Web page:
Geneva: At least a hundred ministers gather here on Monday for a World Trade Organization (WTO) conference where they are likely to renew pledges to freer world trade while avoiding hard bargaining to secure an overall deal under the Doha Round.

The Doha Round of talks, launched in the Qatari capital in 2001, has foundered ever since on sharp disagreements between developed and developing nations on tariff and subsidy cuts.

While previous ministerial meetings have been venues for governments to make detailed offers and counter-offers, WTO’s 153 member states have decided Doha is not officially on the agenda in Geneva.

“The very fact that Doha is not on the agenda shows that a deal is not in sight," said Romain Benicchio, a trade specialist with Oxfam.

More time: WTO’s Pascal Lamy has said the Doha agreement is 80% finalized but wants to avoid submitting an incomplete proposal. Adrian Moser / Bloomberg

The US in particular will be under the spotlight. “The question is whether some countries will start the blame game against the Americans," said a European diplomat who declined to be named.

Since the change in administration in the US, the new US trade representative, Ron Kirk, has revealed little about the Obama team’s position on Doha. During a visit to Geneva in May, Kirk said WTO member states should consider a “new path" in order to get a swift conclusion.

“We should all be willing to consider changes to the process that would put the negotiations on a more direct path to success," said Kirk after his first visit to WTO. But since then, little progress has been logged.

Diplomats in Geneva have said the fact that the US mission here still has no ambassador to WTO suggests an absence of real interest on the part of the US administration.

“Central to the deadlock is the Obama administration’s hesitation when it comes to trade policy," said Anne Laure Constantin, project officer at the Institute for Agriculture and Trade Policy.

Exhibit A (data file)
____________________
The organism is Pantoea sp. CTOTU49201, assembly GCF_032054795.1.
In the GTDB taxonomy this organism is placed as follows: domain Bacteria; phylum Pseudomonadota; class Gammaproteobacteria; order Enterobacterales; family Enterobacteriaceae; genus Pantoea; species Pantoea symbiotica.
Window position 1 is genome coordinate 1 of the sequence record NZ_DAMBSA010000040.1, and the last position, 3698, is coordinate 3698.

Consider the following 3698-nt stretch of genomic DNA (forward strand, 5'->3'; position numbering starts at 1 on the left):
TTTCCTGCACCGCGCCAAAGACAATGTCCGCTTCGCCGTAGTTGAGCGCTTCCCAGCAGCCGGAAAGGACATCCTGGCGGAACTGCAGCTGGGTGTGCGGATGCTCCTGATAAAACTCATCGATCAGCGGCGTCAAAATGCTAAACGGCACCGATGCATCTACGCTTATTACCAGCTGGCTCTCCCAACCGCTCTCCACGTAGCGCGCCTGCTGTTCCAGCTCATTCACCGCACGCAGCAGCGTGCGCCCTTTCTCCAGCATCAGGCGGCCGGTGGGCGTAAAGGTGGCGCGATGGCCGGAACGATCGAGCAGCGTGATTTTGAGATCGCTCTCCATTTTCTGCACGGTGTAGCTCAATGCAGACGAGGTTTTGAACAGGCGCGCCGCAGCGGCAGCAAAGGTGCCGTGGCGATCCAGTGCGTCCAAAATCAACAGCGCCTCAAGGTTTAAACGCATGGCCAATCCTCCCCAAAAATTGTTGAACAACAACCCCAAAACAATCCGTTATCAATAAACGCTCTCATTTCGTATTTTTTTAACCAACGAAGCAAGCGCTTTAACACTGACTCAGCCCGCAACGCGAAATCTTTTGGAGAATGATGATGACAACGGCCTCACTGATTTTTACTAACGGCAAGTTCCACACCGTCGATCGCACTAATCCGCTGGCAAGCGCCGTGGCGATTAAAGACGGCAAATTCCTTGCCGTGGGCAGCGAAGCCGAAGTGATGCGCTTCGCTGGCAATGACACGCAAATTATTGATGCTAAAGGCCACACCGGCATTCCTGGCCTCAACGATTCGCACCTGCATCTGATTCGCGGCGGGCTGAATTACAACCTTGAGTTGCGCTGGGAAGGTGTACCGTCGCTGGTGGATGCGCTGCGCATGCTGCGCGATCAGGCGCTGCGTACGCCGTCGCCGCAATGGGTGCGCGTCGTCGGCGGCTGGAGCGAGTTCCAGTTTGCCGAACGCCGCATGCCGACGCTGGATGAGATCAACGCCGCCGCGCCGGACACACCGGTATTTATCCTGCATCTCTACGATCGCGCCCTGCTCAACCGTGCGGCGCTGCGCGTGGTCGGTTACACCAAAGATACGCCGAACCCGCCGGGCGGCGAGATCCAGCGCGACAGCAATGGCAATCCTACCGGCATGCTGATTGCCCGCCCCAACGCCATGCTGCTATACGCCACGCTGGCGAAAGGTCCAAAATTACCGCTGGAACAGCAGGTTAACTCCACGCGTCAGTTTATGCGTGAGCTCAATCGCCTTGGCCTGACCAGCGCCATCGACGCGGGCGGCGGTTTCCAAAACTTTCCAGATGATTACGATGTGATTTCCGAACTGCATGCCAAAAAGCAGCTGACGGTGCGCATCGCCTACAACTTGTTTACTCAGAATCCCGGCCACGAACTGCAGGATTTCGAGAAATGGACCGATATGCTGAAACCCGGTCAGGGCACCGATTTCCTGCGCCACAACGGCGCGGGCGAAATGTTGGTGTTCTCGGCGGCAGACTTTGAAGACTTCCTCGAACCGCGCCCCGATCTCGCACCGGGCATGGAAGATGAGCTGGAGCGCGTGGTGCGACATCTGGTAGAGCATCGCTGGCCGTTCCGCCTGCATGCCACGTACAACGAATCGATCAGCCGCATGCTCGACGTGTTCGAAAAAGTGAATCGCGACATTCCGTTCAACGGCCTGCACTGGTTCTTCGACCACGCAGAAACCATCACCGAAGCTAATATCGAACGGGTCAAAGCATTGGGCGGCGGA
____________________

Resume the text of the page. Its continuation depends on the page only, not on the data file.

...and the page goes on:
“Caught between Congress—where influential voices still insist on more market access for US based firms—and disillusioned workers’ unions advocating for trade policies that benefit workers rather than shareholders, President Obama is unsure," she said.

On Sunday, European businesses, growing frustrated at slow progress in the Doha Round, called for WTO to speed up negotiations next week. “At some point of time all WTO members will have to make up their minds on the conclusion of the round," said Carsten Dannoehl, senior adviser for international relations at BusinessEurope, the EU business lobby.

“What could be a better moment than a WTO Ministerial Meeting that gathers the whole membership?" he said.

BusinessEurope is expected to issue a call during the conference for the WTO’s 153 members to focus on concluding a Doha deal, which would cut industrial and agricultural tariffs, slash farm subsidies and open up trade in services.

WTO director-general Pascal Lamy says a Doha agreement is 80% complete. But mindful of previous WTO conferences that broke up in acrimony, he wants to avoid submitting an incomplete proposal to ministers.

“Of course, there will be a discussion, but what there will not be is a ministerial decision on options, texts, which are on the table... It simply is not ripe for this kind of thing," he told reporters on Thursday.

Political leaders have called on WTO members to reach a Doha agreement in 2010, but Lamy has said negotiations will have to speed up to meet that new deadline. Members will take stock and decide whether 2010 is realistic early next year.

Meanwhile, another key player in talks, the European Union, will lose its trade commissioner, Catherine Ashton, on the second day of the WTO ministerial, as she is due to step into her new post as EU foreign policy chief.

Ninety-six ministers from member states of WTO and another nine ministers from non-member states will attend the three-day conference that closes on Wednesday.

Reuters contributed to this story.